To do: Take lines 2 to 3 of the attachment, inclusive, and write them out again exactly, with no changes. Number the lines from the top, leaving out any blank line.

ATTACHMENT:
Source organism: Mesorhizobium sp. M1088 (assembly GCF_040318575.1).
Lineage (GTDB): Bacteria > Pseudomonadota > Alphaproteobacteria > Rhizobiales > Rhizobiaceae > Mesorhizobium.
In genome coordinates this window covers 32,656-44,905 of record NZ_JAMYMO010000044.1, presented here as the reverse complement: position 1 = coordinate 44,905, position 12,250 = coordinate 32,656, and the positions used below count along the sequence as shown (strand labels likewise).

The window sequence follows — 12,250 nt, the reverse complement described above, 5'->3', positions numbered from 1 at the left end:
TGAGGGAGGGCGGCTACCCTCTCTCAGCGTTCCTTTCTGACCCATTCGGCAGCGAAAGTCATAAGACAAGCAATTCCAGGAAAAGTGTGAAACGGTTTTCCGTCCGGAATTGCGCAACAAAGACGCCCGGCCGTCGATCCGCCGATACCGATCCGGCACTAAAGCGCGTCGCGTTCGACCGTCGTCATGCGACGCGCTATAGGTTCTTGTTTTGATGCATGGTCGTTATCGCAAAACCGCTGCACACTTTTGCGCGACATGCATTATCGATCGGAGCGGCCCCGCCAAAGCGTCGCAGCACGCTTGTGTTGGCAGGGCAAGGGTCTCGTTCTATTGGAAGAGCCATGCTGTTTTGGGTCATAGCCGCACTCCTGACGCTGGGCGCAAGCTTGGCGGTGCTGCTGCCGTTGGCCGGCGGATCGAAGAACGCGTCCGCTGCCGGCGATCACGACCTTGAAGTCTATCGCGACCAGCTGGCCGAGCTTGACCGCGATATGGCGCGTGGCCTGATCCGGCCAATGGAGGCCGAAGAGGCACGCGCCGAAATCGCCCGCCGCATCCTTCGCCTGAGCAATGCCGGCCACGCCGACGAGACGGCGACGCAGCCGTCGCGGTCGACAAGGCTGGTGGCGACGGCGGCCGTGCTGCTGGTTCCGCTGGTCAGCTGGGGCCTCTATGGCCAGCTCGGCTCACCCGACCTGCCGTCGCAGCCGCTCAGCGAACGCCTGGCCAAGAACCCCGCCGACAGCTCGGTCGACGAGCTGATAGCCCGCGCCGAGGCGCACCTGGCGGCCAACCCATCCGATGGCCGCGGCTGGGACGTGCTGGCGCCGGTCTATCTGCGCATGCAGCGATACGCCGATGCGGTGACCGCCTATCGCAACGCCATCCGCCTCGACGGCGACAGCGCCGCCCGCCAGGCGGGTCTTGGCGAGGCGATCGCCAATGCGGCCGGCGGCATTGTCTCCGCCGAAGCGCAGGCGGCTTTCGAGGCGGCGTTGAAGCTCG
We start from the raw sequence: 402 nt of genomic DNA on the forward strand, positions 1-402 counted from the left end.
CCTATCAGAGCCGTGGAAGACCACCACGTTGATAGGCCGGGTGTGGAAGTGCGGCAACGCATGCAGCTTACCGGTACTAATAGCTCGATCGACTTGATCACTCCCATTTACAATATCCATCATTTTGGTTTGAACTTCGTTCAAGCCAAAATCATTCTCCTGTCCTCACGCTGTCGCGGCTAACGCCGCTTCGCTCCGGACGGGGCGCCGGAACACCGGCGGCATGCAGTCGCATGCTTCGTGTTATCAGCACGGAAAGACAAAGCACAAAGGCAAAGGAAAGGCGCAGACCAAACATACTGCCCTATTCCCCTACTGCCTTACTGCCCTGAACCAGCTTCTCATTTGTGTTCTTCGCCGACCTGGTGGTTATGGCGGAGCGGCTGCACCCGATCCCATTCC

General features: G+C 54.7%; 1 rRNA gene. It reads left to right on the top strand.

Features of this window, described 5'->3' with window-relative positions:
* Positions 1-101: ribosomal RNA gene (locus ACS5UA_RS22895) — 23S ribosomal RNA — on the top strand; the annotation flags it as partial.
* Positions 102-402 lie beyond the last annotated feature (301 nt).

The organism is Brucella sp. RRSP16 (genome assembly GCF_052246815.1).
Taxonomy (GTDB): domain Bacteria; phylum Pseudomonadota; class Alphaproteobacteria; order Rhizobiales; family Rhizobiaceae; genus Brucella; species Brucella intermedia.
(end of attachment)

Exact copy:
Lineage (GTDB): Bacteria > Pseudomonadota > Alphaproteobacteria > Rhizobiales > Rhizobiaceae > Mesorhizobium.
In genome coordinates this window covers 32,656-44,905 of record NZ_JAMYMO010000044.1, presented here as the reverse complement: position 1 = coordinate 44,905, position 12,250 = coordinate 32,656, and the positions used below count along the sequence as shown (strand labels likewise).